Learn to swim
Learned from the Army recruiter
How he could further give back
Could become a soldier, himself
Law school could wait as he would
Offer a few years to the country
Where he had walked and grown.

The young soldier served his tour
And was set to serve another
And traveled to what is referred to as
“The cradle of civilization”
To fulfill his wartime duties
And his parents asked him
To stay home where he had once been
And always would be
Cradled in their loving embrace.

He said he had to go.
Our young Muslim soldier had to go.
He had to support his troops
He had to go.
One day a challenge occurred
And he looked it in the eye
To save the Muslims on one side of the wall
And to save his troops on the other
He held up his hand and
Marched into battle alone
He marched into battle
They say he took ten steps
Ten steps
And saved everyone
Hearing the story we
Can only ask ourselves
How many of us
Would have had
Such courage.

As we sit and learn of his life
Of his parents’ grief and our country’s loss
One thing we know for sure
He believed in a God who would welcome him
If he lived a good life
A good and civil life
And if his constitution stayed strong
One thing we can imagine at the end
As his parents grieved and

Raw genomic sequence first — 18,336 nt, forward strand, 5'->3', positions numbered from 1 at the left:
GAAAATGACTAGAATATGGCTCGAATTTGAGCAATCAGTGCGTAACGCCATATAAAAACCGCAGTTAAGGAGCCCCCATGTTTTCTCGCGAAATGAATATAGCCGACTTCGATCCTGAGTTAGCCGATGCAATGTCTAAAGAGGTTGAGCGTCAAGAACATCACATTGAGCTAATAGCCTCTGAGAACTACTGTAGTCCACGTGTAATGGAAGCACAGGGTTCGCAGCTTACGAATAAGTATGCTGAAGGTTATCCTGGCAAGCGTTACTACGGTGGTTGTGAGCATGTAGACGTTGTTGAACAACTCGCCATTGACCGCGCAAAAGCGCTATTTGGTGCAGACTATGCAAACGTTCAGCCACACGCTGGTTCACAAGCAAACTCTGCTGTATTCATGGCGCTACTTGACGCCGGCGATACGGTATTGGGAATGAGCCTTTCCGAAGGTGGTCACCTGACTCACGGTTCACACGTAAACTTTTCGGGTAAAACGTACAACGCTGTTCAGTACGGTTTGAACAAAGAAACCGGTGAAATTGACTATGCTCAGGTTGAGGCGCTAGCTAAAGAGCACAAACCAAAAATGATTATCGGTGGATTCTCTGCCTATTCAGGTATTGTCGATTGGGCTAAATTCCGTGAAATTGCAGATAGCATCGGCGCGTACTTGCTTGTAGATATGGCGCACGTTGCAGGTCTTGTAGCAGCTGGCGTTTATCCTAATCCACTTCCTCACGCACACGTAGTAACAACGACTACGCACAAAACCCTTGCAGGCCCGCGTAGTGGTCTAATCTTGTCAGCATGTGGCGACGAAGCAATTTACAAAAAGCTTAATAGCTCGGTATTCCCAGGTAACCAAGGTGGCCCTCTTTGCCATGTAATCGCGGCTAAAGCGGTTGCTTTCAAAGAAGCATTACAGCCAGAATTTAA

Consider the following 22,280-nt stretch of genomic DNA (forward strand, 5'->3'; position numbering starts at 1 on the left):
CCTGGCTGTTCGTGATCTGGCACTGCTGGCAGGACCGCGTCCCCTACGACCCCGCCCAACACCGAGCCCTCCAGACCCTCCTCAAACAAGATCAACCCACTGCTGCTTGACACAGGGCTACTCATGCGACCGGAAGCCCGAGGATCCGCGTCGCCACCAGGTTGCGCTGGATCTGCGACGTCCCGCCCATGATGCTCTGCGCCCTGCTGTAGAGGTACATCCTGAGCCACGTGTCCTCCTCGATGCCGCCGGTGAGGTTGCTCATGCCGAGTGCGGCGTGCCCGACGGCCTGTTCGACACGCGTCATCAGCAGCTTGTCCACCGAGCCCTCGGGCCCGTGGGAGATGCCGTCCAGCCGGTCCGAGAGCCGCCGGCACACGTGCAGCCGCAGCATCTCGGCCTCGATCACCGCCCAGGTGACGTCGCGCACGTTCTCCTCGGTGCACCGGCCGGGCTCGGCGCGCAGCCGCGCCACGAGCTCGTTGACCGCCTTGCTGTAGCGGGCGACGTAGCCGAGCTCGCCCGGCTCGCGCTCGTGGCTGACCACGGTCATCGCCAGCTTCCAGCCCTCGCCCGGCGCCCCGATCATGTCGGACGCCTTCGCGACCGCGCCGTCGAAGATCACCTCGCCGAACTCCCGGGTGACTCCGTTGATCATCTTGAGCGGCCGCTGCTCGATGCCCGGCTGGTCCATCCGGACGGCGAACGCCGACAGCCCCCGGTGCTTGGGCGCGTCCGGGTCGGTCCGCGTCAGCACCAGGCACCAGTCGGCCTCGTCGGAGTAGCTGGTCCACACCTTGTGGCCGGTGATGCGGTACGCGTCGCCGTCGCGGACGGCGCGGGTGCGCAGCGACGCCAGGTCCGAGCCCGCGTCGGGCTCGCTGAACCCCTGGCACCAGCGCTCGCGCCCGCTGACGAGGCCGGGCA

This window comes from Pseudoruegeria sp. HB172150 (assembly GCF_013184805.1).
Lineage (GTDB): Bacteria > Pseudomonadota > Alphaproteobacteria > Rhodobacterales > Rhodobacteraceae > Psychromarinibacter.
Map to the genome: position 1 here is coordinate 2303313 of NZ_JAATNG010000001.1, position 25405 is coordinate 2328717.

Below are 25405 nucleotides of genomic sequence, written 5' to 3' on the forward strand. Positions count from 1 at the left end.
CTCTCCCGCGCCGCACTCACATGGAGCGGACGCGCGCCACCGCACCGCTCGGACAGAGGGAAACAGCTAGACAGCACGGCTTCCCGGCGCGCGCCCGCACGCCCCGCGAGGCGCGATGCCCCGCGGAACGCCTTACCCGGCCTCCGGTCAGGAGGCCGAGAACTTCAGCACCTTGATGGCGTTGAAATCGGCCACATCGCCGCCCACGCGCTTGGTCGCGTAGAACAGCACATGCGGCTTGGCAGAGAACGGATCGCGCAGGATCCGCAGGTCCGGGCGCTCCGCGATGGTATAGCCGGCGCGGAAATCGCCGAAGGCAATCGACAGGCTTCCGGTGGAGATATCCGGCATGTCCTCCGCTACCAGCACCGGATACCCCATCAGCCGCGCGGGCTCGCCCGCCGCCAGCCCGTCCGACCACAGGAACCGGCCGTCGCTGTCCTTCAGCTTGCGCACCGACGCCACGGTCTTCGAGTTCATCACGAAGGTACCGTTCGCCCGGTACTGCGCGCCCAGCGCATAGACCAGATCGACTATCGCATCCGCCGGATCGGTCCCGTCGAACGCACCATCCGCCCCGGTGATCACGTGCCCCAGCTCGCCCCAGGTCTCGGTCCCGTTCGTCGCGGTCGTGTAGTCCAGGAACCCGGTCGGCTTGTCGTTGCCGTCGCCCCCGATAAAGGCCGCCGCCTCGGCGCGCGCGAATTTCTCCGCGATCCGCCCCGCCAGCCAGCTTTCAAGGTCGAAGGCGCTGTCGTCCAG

Temporarily gave him up
Our Muslim Soldier heard the
Invitation into heaven
And it was a voice calling out to him
Or it was a feeling he got
That it was time to take
Those last ten steps
And he would indeed
Be home again.
Mission done.
Boots on.

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U.S. Army Captain Humayun Khan
1976-2004
American Hero
Our Muslim Soldier

25
Jul
16

President Obama Gives A Progress Report On ObamaCare

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Barack Obama, JD: United States Health Care Reform. Progress To Date And Next Steps

Importance The Affordable Care Act is the most important health care legislation enacted in the United States since the creation of Medicare and Medicaid in 1965. The law implemented comprehensive reforms designed to improve the accessibility, affordability, and quality of health care. Objectives To review the factors influencing the decision to pursue health reform, summarize evidence on the effects of the law to date, recommend actions that could improve the health care system, and identify general lessons for public policy from the Affordable Care Act. Evidence Analysis of publicly available data, data obtained from government agencies, and published research findings. The period examined extends from 1963 to early 2016. Findings The Affordable Care Act has made significant progress toward solving long-standing challenges facing the US health care system related to access, affordability, and quality of care. Since the Affordable Care Act became law, the uninsured rate has declined by 43%, from 16.0% in 2010 to 9.1% in 2015, primarily because of the law’s reforms. Research has documented accompanying improvements in access to care (for example, an estimated reduction in the share of nonelderly adults unable to afford care of 5.5 percentage points), financial security (for example, an estimated reduction in debts sent to collection of $600-$1000 per person gaining Medicaid coverage),